Andy Rotman

Religion in the Americas

None offered this semester.

300-Level Courses


REL 320 Jewish Religion and Culture
Topic: Judaism, Feminism and Religious Politics in the U.S.
Th 1 - 2:50 pm
A critical examination of the impact of contemporary feminism upon Jews across the spectrum - traditional, modern, and radical. We explore new approaches to the Jewish tradition evident in the study of Jewish women’s history and experience; the critique and reinterpretation of classical texts; changing conceptions of God, Torah, community, ritual, and sexuality; and new roles for women as religious leaders, scholars, and activists. We discuss theoretical, interpretive, and polemical works, as well as novels, poetry, newspapers, and films, focusing on the tensions between continuity and innovation and between inclusion and transformation. Prerequisite: a course in religion, Jewish studies, women’s studies, or permission of the instructor. Enrollment limited to 12. {H/S} 4 credits
Lois Dubin

REL 360 Problems in Buddhist Thought
Topic: Enlightenment
Th 3 - 4:50 pm
Buddhists the world over understand the Buddha as an enlightened being and Buddhahood as the highest goal of Buddhist practice, but there is little agreement beyond this. What do Buddhas know? Is enlightenment our innate nature or a nurtured quality? Is nirvana a state of joyous ecstasy or the elimination of all passions and pleasures? Can women be Buddhas? How can a Buddha simultaneously be free from all desire yet want to save all beings? Can Buddhas be found in the world today? Does this ideal still make sense in light of contemporary psychology? Is Prozac easier and faster than meditation? We will explore contemporary views of Buddhahood as well as earlier ideas drawn from the classical Theravada, Tibetan, and East Asian traditions. Prerequisite: one course in Buddhist traditions or permission of the instructor.{H} 4 credits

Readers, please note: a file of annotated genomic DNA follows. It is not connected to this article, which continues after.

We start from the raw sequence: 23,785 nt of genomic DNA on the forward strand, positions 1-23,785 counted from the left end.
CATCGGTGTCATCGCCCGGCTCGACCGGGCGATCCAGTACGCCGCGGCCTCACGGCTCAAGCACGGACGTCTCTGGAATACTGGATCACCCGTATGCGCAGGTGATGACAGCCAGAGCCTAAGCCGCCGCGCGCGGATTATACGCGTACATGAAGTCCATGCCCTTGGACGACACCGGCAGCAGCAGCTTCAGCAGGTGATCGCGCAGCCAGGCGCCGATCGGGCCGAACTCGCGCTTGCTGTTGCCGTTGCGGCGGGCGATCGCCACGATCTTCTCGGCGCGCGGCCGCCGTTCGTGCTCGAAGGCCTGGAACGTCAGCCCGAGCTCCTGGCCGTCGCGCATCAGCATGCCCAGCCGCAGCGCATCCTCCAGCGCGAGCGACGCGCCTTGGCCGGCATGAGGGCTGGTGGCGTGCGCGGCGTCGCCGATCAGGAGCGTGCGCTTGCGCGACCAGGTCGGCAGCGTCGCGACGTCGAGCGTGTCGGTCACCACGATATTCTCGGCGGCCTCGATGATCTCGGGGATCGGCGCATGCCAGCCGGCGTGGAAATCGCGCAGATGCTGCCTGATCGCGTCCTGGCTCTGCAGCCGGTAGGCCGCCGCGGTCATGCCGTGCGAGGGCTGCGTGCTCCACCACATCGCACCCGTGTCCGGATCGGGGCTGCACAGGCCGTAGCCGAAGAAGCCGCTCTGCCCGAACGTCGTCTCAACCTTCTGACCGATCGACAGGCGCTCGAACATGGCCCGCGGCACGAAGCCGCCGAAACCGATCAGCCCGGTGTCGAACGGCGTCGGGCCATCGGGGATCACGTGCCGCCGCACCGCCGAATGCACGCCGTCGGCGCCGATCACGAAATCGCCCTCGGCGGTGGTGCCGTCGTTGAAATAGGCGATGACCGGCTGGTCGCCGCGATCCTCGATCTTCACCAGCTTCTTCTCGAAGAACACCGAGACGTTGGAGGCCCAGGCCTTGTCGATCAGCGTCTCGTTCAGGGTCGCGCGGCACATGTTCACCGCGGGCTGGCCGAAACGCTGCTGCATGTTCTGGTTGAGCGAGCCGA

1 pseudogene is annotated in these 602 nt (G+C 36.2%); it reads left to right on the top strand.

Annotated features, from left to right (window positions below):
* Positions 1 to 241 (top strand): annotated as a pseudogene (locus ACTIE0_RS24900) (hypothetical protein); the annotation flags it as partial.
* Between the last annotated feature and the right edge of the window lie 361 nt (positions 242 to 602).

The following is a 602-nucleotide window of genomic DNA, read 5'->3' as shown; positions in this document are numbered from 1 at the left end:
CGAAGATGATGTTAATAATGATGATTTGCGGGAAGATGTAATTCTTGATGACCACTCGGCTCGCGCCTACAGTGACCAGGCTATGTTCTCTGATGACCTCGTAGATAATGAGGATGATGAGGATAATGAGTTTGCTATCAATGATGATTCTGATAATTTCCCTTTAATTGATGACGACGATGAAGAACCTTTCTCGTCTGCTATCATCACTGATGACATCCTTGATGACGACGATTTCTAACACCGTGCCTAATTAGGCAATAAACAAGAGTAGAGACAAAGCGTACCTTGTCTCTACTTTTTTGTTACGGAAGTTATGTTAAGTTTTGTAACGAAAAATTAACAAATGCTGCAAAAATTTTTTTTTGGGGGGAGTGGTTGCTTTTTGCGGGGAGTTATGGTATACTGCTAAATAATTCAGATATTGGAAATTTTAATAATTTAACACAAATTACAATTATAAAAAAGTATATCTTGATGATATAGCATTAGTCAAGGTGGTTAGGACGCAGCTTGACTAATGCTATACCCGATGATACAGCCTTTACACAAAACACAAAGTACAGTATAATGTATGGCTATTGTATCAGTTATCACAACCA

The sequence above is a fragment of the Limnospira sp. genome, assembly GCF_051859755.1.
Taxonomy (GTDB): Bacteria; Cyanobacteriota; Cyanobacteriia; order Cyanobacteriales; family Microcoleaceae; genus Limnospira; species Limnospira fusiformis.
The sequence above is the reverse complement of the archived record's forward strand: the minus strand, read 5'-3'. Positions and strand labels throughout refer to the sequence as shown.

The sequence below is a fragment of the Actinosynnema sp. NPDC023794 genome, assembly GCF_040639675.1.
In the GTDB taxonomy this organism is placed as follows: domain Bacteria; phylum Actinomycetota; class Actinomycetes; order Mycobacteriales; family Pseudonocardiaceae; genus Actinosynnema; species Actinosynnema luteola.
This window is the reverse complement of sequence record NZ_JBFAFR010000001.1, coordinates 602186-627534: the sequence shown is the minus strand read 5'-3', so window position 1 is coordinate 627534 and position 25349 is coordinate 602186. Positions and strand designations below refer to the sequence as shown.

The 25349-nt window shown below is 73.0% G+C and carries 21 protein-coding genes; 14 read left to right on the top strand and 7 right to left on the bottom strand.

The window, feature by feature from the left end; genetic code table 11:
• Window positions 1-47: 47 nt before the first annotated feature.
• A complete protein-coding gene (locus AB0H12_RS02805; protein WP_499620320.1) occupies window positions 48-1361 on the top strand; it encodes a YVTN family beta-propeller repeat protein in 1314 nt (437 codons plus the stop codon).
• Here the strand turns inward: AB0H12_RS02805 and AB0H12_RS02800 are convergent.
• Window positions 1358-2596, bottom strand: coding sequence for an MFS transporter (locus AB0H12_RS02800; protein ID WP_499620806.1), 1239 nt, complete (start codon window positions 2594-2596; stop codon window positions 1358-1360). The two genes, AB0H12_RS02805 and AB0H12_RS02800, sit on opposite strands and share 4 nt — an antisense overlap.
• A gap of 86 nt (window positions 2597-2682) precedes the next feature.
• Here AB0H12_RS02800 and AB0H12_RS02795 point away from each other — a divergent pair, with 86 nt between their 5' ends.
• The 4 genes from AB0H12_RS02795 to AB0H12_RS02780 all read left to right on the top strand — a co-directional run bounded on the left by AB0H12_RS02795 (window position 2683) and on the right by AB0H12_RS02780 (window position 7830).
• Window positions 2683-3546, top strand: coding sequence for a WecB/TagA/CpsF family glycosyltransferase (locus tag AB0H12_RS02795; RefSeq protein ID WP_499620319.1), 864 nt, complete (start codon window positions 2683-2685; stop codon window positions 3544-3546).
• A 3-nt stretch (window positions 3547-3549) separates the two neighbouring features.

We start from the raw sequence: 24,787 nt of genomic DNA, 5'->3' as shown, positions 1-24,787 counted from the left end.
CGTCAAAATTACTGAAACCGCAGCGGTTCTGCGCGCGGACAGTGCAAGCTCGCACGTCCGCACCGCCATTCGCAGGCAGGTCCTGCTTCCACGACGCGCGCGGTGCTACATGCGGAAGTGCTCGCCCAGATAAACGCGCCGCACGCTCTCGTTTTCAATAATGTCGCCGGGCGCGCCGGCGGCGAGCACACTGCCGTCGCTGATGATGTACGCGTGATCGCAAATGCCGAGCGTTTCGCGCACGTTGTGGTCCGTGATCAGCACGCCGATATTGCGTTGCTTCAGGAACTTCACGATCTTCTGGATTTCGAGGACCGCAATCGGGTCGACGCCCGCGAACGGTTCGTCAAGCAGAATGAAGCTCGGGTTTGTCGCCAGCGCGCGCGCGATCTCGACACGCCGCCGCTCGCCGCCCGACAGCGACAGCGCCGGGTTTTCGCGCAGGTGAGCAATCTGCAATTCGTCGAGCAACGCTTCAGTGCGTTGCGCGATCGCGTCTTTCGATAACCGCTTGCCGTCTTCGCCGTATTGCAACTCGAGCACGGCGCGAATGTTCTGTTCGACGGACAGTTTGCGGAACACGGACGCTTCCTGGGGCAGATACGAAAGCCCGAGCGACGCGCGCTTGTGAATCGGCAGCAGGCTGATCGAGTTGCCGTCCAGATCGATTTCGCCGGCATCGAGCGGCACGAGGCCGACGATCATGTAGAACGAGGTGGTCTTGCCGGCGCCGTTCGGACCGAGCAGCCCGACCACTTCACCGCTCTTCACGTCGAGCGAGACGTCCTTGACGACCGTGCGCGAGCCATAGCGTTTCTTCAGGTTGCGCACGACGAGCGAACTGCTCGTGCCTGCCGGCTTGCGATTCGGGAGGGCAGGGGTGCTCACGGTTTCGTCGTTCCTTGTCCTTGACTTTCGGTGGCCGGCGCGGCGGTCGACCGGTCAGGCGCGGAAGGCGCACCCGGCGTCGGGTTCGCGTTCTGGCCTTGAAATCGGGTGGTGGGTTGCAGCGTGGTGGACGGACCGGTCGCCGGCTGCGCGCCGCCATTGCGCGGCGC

Jamie Hubbard